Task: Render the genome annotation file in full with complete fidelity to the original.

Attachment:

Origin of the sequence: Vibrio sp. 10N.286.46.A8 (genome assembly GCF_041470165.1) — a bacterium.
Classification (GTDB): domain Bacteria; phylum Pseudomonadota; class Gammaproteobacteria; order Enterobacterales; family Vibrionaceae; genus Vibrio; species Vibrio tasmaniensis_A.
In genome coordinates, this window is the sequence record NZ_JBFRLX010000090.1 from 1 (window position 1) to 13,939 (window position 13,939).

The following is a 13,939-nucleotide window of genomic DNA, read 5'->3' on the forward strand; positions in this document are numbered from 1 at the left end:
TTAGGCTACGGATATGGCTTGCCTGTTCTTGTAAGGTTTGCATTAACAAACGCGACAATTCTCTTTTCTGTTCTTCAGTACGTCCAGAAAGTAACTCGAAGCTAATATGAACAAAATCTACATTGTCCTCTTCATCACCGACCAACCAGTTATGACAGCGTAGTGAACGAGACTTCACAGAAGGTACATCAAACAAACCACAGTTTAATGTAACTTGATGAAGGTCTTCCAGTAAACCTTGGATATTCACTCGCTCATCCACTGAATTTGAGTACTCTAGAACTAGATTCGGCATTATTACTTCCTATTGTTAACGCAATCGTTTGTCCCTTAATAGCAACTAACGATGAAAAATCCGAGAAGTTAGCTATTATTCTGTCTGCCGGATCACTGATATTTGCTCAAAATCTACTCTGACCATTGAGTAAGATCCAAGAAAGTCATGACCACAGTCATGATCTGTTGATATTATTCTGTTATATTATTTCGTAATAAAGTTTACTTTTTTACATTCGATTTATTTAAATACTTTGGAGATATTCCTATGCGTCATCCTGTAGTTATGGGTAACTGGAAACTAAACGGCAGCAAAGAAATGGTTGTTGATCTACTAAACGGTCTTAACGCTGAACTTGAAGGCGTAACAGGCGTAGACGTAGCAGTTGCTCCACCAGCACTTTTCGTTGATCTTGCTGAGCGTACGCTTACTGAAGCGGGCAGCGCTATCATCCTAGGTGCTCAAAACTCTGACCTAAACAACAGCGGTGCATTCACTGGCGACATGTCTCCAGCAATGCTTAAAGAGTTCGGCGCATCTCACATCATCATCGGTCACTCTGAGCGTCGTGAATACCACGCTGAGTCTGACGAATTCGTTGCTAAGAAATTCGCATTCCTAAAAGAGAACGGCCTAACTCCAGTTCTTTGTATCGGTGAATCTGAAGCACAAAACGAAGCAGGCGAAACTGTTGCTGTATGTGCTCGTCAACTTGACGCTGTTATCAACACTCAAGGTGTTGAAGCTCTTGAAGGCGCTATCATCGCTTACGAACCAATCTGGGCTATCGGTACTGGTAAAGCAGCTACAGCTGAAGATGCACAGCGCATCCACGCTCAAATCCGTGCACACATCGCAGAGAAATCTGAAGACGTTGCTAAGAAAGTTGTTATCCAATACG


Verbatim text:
Origin of the sequence: Vibrio sp. 10N.286.46.A8 (genome assembly GCF_041470165.1) — a bacterium.
Classification (GTDB): domain Bacteria; phylum Pseudomonadota; class Gammaproteobacteria; order Enterobacterales; family Vibrionaceae; genus Vibrio; species Vibrio tasmaniensis_A.
In genome coordinates, this window is the sequence record NZ_JBFRLX010000090.1 from 1 (window position 1) to 13,939 (window position 13,939).

The following is a 13,939-nucleotide window of genomic DNA, read 5'->3' on the forward strand; positions in this document are numbered from 1 at the left end:
TTAGGCTACGGATATGGCTTGCCTGTTCTTGTAAGGTTTGCATTAACAAACGCGACAATTCTCTTTTCTGTTCTTCAGTACGTCCAGAAAGTAACTCGAAGCTAATATGAACAAAATCTACATTGTCCTCTTCATCACCGACCAACCAGTTATGACAGCGTAGTGAACGAGACTTCACAGAAGGTACATCAAACAAACCACAGTTTAATGTAACTTGATGAAGGTCTTCCAGTAAACCTTGGATATTCACTCGCTCATCCACTGAATTTGAGTACTCTAGAACTAGATTCGGCATTATTACTTCCTATTGTTAACGCAATCGTTTGTCCCTTAATAGCAACTAACGATGAAAAATCCGAGAAGTTAGCTATTATTCTGTCTGCCGGATCACTGATATTTGCTCAAAATCTACTCTGACCATTGAGTAAGATCCAAGAAAGTCATGACCACAGTCATGATCTGTTGATATTATTCTGTTATATTATTTCGTAATAAAGTTTACTTTTTTACATTCGATTTATTTAAATACTTTGGAGATATTCCTATGCGTCATCCTGTAGTTATGGGTAACTGGAAACTAAACGGCAGCAAAGAAATGGTTGTTGATCTACTAAACGGTCTTAACGCTGAACTTGAAGGCGTAACAGGCGTAGACGTAGCAGTTGCTCCACCAGCACTTTTCGTTGATCTTGCTGAGCGTACGCTTACTGAAGCGGGCAGCGCTATCATCCTAGGTGCTCAAAACTCTGACCTAAACAACAGCGGTGCATTCACTGGCGACATGTCTCCAGCAATGCTTAAAGAGTTCGGCGCATCTCACATCATCATCGGTCACTCTGAGCGTCGTGAATACCACGCTGAGTCTGACGAATTCGTTGCTAAGAAATTCGCATTCCTAAAAGAGAACGGCCTAACTCCAGTTCTTTGTATCGGTGAATCTGAAGCACAAAACGAAGCAGGCGAAACTGTTGCTGTATGTGCTCGTCAACTTGACGCTGTTATCAACACTCAAGGTGTTGAAGCTCTTGAAGGCGCTATCATCGCTTACGAACCAATCTGGGCTATCGGTACTGGTAAAGCAGCTACAGCTGAAGATGCACAGCGCATCCACGCTCAAATCCGTGCACACATCGCAGAGAAATCTGAAGACGTTGCTAAGAAAGTTGTTATCCAATACG